On the agenda for the day were visits to Sanjusangendo, the Kyoto National Museum, and - if I had time - Kiyomizudera. The area that these places are located in is known as Southern Higashiyama, and its a reasonable walk from my hostel so I elected to hoof it rather than take a bus. (Kyoto has a very efficient bus system, but it doesn't seem to be much of a subway town. I'm having a bit of a time adjusting to that after Tokyo... I generally prefer trains to buses.) At any rate, I really enjoyed the walk - which took me across the Kamo River and up into the surrounding hills (Higashiyama literally means "eastern mountains.")

Read the whole story here. )
sechan19: (lin fengmian)
I was up early in the morning (what else is new) to prep for my rail trip to Kyoto. I took care of my internet stuff (like weather forecasts), and then finished packing and beat a path for the shinkansen lines at Tokyo Station. I arrived in time to take the 8:33 HIKARI Super-Express (as it is proclaimed in English) and arrived at Kyoto Station at about 11:15am. Despite my best efforts, I could not convince anyone to give me a portable map of the city rail systems. I'm not sure what that was about.

I made my way to the hostel with little difficulty and dumped my bags. (Kyoto is a grid city, and even though the streets aren't any better posted here than they are in Tokyo it's still really hard to get lost on a grid.) After I was free of the ginormous backpack, I went on a short walking tour of the surrounding area - specifically the temples Nishi Honganji and Higashi Honganji. Given that Nishi Honganji is slightly older, I visited that one first.

It began to rain fairly steadily as I arrived at the main gate, so I wandered into an enclosed seating space where there were teas and vending machines and bathrooms for the visitors. I politely asked the caretaker there if it was alright to eat a box lunch, and he gave me the go ahead so I sat myself down and had a really delicious lunch of the sushi that Eunja's friend Megumi had given me the night before. It. Was. So. Good. (Even a day later.)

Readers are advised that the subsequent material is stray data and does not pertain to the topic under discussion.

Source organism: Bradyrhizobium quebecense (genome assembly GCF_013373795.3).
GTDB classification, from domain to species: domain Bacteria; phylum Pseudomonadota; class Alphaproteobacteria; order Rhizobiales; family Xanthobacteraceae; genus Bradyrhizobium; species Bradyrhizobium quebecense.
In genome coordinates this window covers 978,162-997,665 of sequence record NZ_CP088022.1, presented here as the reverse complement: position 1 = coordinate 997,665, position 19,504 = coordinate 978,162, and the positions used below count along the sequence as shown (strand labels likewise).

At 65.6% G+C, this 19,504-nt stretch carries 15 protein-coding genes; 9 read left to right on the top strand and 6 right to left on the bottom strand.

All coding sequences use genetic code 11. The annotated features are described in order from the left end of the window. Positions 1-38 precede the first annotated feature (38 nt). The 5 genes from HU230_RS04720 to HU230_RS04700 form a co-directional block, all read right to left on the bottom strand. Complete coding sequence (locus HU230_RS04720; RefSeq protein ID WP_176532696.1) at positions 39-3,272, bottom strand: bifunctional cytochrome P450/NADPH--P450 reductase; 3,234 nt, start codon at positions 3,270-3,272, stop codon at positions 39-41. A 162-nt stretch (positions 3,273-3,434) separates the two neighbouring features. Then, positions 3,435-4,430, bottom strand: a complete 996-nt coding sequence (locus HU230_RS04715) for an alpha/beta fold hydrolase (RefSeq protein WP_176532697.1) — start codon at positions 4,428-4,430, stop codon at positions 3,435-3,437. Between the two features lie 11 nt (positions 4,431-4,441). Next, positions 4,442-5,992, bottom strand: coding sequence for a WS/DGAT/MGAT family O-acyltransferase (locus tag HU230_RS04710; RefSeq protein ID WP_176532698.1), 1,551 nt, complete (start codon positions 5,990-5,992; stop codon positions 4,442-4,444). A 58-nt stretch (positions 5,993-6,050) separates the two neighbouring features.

Belly full and refreshed, I began walking the grounds. I went first to the hondo (main hall) and adjoining daishido (great master's hall). The painted carvings and smooth, strong doors, walls, and pillars were all very, very wonderful. The steadily falling rain gave a sense of enveloping quietude and peace. (The rains have actually been extremely problematic here of late.)

As I was sitting in the hondo, Tenjin-sama welcomed me to his city with a resounding crash of thunder that shook the timber-framed hall to its foundations. I couldn't help but feel as if I were in exactly the right place at exactly the right time. Shortly thereafter, the temple priests performed an afternoon ritual for gathered believers and I sat in on that as well, although it must be admitted that my legs didn't hold out. When the ritual began I was seated in the Japanese fashion, but about a minute before it ended I had to shift my weight. I am getting more acclimated to it, though.

I walked through the open areas of the grounds, spending a particular amount of time by the Karamon, a Chinese-style gate that has been designated a National Treasure for its elaborate and beautifully painted carvings. I took many pictures of the Karamon in order to compare it with the Karamon of Kitano Tenmangu, which was built around the same time. Then I walked back to the exit and made my way over to Higashi Honganji.

Higashi Honganji was far, far more crowded with visitors, and I - frankly - had a really hard time figuring out why. It was neither as beautiful, nor (at this particular moment) as accessible as Nishi Honganji. And they prohibited photographing in all indoor spaces, which made me all pouty.

It would actually probably have been impossible for me to like Higashi Honganji more than Nishi Honganji. Originally, there was only one Honganji - the one now known as Nishi (West) Honganji. It was built on the current site through a land grant from Toyotomi Hideyoshi in 1591. Some ten years later, in 1602, the second site of Higashi (East) Honganji was established by a breakaway sect through the influence of the first Tokugawa shogun, Ieyasu. Supposedly, he did this to break the power of the Jodo Shinshu Sect, but I suspect that a desire to trump the Toyotomi family also factored into his decision as well.

The upshot of all this is that Nishi Honganji is the underdog temple, and we all know how I love an underdog. (And also... for some reason, I find Tokugawa Ieyasu rather dissatisfying as the founder of a dynasty. I don't completely approve of him, really.)

At any rate, I did quite like Higashi Honganji's tagline for the celebration of the 750th death anniversary of Shinran (the founder of the Jodo Shinshu Sect): Ima, inochi ga anata wo ikiteiru. "Right now, life is living you."

It was nearly time for check-in, so I walked the streets until I found a conbi to stock up in. I picked up some things for dinner and a snack and then made my way back to the hostel. I got checked in, made my bed and put my things away, discovered the joys of wifi, and have been since sitting in the common room - having on-and-off conversations with the other guests. There's a girl from France, from England, and from Germany. They all, of course, speak English. The English girl also speaks French, and part of the early conversation was in French. Since I understand French (although I really can't speak it anymore), and I can report that the French girl also speaks Japanese and Chinese.

Wow, do I feel outclassed.

Lots to do on the morrow, so it's planning and an early night for me.

May 2014